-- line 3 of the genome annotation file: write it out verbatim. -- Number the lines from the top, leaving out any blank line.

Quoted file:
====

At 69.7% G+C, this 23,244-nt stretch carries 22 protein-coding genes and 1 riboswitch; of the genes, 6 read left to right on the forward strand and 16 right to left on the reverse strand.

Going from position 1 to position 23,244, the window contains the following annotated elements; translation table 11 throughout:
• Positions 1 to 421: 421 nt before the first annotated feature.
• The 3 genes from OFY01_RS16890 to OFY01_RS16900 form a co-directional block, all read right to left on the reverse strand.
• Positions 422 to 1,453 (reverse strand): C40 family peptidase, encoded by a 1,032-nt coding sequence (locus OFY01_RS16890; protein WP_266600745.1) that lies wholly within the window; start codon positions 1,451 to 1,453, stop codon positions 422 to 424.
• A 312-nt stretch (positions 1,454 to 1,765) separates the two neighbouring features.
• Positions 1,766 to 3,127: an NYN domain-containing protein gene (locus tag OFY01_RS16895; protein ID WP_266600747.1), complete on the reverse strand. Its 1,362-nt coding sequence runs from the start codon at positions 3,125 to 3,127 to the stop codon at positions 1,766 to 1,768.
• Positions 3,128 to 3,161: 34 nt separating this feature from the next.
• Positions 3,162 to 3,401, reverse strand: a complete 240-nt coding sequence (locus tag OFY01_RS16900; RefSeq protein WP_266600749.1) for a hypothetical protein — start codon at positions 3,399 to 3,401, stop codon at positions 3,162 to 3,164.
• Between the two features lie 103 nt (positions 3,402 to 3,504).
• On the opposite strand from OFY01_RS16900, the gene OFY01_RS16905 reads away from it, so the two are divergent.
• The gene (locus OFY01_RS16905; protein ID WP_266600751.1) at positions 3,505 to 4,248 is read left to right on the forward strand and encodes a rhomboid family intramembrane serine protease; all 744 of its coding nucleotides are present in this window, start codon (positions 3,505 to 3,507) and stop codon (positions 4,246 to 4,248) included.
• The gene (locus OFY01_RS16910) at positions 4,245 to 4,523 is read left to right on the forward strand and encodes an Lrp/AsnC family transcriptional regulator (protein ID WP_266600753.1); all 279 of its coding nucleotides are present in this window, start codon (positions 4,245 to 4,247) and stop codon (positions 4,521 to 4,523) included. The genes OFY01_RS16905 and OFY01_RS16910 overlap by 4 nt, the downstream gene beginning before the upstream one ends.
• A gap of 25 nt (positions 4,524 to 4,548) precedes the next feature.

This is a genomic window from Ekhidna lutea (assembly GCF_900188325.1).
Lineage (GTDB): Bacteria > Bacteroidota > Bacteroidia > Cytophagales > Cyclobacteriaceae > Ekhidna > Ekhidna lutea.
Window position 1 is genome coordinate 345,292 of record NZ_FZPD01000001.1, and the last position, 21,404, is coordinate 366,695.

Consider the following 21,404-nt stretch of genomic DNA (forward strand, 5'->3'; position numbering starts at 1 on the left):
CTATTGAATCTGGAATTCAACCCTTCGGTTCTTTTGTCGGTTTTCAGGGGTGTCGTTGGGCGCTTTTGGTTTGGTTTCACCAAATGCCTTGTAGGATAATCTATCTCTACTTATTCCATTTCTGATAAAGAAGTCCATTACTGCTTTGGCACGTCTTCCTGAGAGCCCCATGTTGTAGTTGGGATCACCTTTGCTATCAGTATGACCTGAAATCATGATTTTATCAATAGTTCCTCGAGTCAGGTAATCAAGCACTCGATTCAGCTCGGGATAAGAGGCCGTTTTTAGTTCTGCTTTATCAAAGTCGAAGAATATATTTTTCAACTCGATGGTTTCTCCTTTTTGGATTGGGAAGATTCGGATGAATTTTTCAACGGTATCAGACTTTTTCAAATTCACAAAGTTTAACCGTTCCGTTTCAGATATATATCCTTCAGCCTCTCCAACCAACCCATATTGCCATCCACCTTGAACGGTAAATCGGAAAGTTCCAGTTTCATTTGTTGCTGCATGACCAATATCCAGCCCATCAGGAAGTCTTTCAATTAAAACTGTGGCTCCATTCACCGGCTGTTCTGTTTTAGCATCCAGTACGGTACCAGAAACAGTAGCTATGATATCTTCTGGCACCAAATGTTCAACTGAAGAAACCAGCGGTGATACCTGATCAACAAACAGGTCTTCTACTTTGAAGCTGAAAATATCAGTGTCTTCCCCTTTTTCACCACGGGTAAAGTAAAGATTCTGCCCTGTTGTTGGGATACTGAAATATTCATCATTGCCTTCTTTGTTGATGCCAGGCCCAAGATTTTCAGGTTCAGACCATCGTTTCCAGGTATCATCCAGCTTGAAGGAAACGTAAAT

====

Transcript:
• Positions 1 to 421: 421 nt before the first annotated feature.